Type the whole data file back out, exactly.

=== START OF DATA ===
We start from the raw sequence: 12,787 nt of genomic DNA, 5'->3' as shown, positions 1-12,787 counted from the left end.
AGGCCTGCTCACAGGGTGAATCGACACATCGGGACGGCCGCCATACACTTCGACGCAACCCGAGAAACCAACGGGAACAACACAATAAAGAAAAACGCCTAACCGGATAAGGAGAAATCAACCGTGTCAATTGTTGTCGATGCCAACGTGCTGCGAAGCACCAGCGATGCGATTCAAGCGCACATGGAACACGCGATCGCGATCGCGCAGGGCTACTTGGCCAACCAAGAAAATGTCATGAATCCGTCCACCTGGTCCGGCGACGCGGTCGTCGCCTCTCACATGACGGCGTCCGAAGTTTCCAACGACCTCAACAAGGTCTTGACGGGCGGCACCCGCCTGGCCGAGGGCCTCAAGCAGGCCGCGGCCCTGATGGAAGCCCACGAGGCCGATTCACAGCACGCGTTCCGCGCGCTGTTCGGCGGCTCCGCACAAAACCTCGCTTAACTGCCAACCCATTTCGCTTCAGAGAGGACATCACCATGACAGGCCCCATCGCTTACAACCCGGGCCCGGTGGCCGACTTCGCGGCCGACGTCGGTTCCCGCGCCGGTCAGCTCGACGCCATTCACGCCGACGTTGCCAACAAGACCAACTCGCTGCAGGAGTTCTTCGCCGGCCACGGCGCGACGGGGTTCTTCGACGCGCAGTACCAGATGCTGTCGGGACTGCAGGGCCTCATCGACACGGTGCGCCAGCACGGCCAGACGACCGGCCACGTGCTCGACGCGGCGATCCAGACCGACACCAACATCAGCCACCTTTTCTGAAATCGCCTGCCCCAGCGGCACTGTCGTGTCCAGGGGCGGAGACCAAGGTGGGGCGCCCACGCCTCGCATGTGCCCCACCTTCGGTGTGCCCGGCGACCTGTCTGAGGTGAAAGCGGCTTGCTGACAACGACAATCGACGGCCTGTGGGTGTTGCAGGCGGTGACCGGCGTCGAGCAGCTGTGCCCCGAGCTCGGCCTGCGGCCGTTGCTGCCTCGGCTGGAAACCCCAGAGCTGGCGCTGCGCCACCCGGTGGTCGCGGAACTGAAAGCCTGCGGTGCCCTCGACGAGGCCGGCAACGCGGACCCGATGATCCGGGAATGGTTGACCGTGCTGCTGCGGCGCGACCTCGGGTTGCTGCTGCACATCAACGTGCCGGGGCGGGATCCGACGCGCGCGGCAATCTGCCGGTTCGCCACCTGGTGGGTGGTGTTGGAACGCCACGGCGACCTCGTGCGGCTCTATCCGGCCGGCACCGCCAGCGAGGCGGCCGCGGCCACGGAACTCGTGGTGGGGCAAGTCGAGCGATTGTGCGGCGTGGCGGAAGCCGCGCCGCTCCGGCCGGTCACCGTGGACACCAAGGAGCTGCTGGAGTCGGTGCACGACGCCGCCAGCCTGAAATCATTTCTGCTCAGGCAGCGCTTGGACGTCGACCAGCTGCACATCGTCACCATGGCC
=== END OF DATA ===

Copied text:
We start from the raw sequence: 12,787 nt of genomic DNA, 5'->3' as shown, positions 1-12,787 counted from the left end.
AGGCCTGCTCACAGGGTGAATCGACACATCGGGACGGCCGCCATACACTTCGACGCAACCCGAGAAACCAACGGGAACAACACAATAAAGAAAAACGCCTAACCGGATAAGGAGAAATCAACCGTGTCAATTGTTGTCGATGCCAACGTGCTGCGAAGCACCAGCGATGCGATTCAAGCGCACATGGAACACGCGATCGCGATCGCGCAGGGCTACTTGGCCAACCAAGAAAATGTCATGAATCCGTCCACCTGGTCCGGCGACGCGGTCGTCGCCTCTCACATGACGGCGTCCGAAGTTTCCAACGACCTCAACAAGGTCTTGACGGGCGGCACCCGCCTGGCCGAGGGCCTCAAGCAGGCCGCGGCCCTGATGGAAGCCCACGAGGCCGATTCACAGCACGCGTTCCGCGCGCTGTTCGGCGGCTCCGCACAAAACCTCGCTTAACTGCCAACCCATTTCGCTTCAGAGAGGACATCACCATGACAGGCCCCATCGCTTACAACCCGGGCCCGGTGGCCGACTTCGCGGCCGACGTCGGTTCCCGCGCCGGTCAGCTCGACGCCATTCACGCCGACGTTGCCAACAAGACCAACTCGCTGCAGGAGTTCTTCGCCGGCCACGGCGCGACGGGGTTCTTCGACGCGCAGTACCAGATGCTGTCGGGACTGCAGGGCCTCATCGACACGGTGCGCCAGCACGGCCAGACGACCGGCCACGTGCTCGACGCGGCGATCCAGACCGACACCAACATCAGCCACCTTTTCTGAAATCGCCTGCCCCAGCGGCACTGTCGTGTCCAGGGGCGGAGACCAAGGTGGGGCGCCCACGCCTCGCATGTGCCCCACCTTCGGTGTGCCCGGCGACCTGTCTGAGGTGAAAGCGGCTTGCTGACAACGACAATCGACGGCCTGTGGGTGTTGCAGGCGGTGACCGGCGTCGAGCAGCTGTGCCCCGAGCTCGGCCTGCGGCCGTTGCTGCCTCGGCTGGAAACCCCAGAGCTGGCGCTGCGCCACCCGGTGGTCGCGGAACTGAAAGCCTGCGGTGCCCTCGACGAGGCCGGCAACGCGGACCCGATGATCCGGGAATGGTTGACCGTGCTGCTGCGGCGCGACCTCGGGTTGCTGCTGCACATCAACGTGCCGGGGCGGGATCCGACGCGCGCGGCAATCTGCCGGTTCGCCACCTGGTGGGTGGTGTTGGAACGCCACGGCGACCTCGTGCGGCTCTATCCGGCCGGCACCGCCAGCGAGGCGGCCGCGGCCACGGAACTCGTGGTGGGGCAAGTCGAGCGATTGTGCGGCGTGGCGGAAGCCGCGCCGCTCCGGCCGGTCACCGTGGACACCAAGGAGCTGCTGGAGTCGGTGCACGACGCCGCCAGCCTGAAATCATTTCTGCTCAGGCAGCGCTTGGACGTCGACCAGCTGCACATCGTCACCATGGCC